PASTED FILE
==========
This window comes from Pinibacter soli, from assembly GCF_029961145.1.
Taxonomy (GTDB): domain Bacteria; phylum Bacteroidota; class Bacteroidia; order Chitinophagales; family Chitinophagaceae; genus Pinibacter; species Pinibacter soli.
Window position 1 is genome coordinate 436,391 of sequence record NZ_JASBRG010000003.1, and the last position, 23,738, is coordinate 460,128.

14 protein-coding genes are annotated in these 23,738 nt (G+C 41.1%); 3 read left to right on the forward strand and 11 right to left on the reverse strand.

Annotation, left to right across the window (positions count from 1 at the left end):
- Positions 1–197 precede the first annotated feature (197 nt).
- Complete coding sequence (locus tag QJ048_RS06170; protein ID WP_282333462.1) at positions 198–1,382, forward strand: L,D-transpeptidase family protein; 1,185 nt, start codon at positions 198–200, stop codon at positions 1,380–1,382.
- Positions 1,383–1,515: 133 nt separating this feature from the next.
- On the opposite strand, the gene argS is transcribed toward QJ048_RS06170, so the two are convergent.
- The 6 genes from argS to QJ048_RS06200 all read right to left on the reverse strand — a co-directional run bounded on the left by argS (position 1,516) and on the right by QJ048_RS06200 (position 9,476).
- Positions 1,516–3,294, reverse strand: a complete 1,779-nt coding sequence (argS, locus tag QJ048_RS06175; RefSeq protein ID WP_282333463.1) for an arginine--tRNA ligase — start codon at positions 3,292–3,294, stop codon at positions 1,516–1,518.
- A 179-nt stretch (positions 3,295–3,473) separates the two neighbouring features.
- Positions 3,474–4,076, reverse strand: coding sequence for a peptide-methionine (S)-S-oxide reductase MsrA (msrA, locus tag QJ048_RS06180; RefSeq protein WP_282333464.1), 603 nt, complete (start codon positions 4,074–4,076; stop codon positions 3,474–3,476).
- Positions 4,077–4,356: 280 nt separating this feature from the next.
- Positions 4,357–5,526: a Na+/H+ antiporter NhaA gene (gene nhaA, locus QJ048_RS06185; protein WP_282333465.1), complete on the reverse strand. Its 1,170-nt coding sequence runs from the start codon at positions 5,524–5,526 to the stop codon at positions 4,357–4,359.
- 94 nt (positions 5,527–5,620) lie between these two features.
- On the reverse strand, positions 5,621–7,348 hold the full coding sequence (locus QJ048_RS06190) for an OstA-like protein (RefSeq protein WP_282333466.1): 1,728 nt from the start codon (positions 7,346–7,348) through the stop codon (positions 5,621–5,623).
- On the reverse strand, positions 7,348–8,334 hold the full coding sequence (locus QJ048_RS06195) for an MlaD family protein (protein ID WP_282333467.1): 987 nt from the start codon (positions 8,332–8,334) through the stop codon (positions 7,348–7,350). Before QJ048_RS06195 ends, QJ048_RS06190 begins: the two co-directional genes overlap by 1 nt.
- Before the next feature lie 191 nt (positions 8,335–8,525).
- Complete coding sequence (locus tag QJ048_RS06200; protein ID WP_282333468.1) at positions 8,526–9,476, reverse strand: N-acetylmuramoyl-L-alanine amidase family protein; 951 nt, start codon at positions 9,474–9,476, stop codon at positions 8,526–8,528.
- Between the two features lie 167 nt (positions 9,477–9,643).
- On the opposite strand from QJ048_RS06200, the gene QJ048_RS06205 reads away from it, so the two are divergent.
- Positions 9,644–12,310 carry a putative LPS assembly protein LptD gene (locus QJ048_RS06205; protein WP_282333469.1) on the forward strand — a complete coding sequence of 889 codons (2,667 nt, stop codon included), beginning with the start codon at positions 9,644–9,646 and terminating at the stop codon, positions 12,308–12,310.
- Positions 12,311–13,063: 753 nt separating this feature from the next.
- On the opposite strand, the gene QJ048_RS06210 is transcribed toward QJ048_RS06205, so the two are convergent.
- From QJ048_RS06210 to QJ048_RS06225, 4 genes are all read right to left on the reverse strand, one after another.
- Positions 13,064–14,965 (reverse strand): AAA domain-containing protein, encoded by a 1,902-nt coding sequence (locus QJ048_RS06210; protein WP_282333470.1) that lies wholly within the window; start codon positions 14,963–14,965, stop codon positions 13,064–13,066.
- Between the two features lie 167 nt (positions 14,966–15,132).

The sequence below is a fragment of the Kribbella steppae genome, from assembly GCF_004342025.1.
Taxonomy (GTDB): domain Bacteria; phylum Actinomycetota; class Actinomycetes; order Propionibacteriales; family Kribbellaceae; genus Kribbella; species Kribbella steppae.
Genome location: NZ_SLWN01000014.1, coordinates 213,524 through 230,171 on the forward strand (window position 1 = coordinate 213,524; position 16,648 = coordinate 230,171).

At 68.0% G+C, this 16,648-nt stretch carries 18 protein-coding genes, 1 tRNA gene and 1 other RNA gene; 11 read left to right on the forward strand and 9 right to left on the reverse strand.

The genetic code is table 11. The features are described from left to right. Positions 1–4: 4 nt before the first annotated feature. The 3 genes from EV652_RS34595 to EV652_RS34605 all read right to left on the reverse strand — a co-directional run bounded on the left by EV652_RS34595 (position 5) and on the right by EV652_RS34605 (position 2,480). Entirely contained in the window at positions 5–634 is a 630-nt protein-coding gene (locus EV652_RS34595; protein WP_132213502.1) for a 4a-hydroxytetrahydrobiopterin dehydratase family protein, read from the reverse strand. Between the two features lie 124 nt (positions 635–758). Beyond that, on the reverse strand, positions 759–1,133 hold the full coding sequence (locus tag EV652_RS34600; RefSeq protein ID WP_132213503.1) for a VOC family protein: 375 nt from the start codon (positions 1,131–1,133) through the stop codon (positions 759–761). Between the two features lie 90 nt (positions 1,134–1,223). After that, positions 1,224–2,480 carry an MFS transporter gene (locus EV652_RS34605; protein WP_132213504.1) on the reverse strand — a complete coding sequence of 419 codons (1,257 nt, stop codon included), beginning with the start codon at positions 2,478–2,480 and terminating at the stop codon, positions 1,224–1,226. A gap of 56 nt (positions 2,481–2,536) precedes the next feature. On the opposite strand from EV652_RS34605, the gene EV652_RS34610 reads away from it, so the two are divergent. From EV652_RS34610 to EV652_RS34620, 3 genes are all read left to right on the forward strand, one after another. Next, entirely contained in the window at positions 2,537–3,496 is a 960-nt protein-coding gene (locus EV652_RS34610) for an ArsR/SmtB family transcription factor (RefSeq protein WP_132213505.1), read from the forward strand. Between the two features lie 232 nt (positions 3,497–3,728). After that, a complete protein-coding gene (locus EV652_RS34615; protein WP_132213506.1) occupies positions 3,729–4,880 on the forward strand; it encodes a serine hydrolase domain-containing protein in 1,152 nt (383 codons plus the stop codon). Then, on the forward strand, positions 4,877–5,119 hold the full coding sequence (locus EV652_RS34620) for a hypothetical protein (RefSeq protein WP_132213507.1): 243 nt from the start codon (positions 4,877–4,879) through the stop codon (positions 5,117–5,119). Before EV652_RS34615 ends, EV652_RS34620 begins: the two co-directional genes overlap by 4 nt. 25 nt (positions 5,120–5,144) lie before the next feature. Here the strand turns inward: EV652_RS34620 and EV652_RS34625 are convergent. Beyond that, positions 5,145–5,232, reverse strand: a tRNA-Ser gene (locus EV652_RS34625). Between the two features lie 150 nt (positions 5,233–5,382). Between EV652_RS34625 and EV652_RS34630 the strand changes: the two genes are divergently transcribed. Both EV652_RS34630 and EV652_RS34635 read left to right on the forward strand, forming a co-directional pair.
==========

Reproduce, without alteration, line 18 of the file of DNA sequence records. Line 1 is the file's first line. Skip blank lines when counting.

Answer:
- On the reverse strand, positions 7,348–8,334 hold the full coding sequence (locus QJ048_RS06195) for an MlaD family protein (protein ID WP_282333467.1): 987 nt from the start codon (positions 8,332–8,334) through the stop codon (positions 7,348–7,350). Before QJ048_RS06195 ends, QJ048_RS06190 begins: the two co-directional genes overlap by 1 nt.